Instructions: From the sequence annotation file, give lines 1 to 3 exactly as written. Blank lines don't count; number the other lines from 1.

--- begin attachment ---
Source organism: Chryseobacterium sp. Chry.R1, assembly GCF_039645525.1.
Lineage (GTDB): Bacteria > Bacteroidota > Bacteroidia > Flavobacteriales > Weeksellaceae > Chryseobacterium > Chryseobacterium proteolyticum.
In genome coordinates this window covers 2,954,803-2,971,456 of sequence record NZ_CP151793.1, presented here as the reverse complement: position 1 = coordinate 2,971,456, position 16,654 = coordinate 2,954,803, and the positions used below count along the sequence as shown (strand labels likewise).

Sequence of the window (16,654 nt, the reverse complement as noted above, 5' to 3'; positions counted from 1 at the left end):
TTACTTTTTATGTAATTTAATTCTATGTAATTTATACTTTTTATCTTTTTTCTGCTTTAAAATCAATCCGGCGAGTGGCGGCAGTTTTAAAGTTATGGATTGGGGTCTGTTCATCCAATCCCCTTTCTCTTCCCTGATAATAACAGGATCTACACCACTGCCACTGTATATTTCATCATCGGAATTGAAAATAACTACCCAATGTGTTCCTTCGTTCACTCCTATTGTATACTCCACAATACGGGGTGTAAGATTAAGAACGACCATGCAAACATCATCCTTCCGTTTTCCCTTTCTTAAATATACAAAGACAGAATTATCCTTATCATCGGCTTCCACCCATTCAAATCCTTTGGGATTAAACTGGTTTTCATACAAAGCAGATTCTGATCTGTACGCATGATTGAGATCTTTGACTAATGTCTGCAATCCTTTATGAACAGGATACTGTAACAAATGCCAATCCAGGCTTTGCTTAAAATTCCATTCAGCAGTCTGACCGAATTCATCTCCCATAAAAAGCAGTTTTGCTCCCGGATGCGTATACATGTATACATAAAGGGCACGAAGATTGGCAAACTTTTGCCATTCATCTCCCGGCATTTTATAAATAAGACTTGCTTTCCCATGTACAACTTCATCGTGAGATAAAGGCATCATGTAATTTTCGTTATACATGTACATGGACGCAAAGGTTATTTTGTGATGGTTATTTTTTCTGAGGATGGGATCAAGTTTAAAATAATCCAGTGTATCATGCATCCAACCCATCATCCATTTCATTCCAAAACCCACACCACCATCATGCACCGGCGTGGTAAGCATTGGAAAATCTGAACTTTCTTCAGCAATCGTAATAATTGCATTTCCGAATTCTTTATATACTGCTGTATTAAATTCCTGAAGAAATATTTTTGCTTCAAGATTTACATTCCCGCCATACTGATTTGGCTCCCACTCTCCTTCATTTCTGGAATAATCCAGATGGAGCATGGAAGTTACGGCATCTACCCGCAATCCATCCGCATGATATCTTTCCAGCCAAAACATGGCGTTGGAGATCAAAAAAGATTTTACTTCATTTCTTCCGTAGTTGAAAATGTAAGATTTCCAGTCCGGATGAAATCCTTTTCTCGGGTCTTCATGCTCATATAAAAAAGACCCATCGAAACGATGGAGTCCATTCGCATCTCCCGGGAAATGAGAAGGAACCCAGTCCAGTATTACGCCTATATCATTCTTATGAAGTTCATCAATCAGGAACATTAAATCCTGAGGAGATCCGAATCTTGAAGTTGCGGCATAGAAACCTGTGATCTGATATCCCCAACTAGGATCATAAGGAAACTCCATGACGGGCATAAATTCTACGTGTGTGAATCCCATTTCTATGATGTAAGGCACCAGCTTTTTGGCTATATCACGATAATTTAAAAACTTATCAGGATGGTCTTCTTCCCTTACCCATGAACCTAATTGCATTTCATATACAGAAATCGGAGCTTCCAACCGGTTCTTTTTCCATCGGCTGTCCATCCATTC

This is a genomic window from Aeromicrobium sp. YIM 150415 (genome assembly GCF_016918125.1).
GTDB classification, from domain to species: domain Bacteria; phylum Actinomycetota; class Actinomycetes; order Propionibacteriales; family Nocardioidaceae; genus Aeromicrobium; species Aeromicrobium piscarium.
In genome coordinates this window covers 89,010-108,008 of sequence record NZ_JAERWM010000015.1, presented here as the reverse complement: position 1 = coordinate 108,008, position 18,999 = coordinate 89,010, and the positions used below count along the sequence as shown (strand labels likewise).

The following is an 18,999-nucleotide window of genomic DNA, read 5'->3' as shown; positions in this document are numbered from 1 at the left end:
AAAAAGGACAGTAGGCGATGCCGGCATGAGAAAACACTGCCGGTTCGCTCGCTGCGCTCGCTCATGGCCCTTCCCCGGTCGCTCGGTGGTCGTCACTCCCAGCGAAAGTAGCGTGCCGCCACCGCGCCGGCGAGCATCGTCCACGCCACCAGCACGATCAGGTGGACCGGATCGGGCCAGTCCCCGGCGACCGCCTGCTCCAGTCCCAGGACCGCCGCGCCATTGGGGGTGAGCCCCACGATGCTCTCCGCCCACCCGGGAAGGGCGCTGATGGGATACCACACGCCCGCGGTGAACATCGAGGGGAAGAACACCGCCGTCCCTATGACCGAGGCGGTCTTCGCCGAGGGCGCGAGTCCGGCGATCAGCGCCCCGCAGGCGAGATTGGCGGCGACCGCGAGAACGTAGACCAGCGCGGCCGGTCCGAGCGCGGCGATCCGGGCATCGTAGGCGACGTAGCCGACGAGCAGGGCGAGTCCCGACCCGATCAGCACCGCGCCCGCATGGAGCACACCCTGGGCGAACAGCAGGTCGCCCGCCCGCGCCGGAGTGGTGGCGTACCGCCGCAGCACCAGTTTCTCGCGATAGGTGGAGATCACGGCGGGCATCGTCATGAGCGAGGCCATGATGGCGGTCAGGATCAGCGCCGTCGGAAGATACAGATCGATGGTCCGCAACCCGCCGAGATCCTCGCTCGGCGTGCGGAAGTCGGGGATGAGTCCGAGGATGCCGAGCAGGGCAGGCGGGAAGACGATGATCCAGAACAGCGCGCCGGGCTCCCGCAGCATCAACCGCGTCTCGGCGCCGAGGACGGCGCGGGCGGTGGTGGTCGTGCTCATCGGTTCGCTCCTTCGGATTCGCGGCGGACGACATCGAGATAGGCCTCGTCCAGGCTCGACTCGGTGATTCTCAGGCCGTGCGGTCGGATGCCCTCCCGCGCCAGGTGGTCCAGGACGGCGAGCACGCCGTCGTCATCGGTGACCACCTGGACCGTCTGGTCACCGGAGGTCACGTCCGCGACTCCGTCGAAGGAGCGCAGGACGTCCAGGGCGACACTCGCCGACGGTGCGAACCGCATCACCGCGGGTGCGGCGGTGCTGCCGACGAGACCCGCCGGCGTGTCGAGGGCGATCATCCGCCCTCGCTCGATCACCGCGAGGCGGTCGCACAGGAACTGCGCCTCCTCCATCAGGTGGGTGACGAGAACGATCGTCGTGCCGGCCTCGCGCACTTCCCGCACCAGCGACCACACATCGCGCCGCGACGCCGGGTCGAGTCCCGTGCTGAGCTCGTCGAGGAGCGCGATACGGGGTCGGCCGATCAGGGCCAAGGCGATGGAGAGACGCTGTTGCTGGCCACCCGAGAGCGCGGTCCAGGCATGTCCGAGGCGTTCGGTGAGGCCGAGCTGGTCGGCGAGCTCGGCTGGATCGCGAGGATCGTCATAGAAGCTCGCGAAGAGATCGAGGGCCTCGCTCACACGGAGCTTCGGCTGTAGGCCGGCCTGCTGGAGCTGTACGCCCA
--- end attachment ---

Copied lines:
Source organism: Chryseobacterium sp. Chry.R1, assembly GCF_039645525.1.
Lineage (GTDB): Bacteria > Bacteroidota > Bacteroidia > Flavobacteriales > Weeksellaceae > Chryseobacterium > Chryseobacterium proteolyticum.
In genome coordinates this window covers 2,954,803-2,971,456 of sequence record NZ_CP151793.1, presented here as the reverse complement: position 1 = coordinate 2,971,456, position 16,654 = coordinate 2,954,803, and the positions used below count along the sequence as shown (strand labels likewise).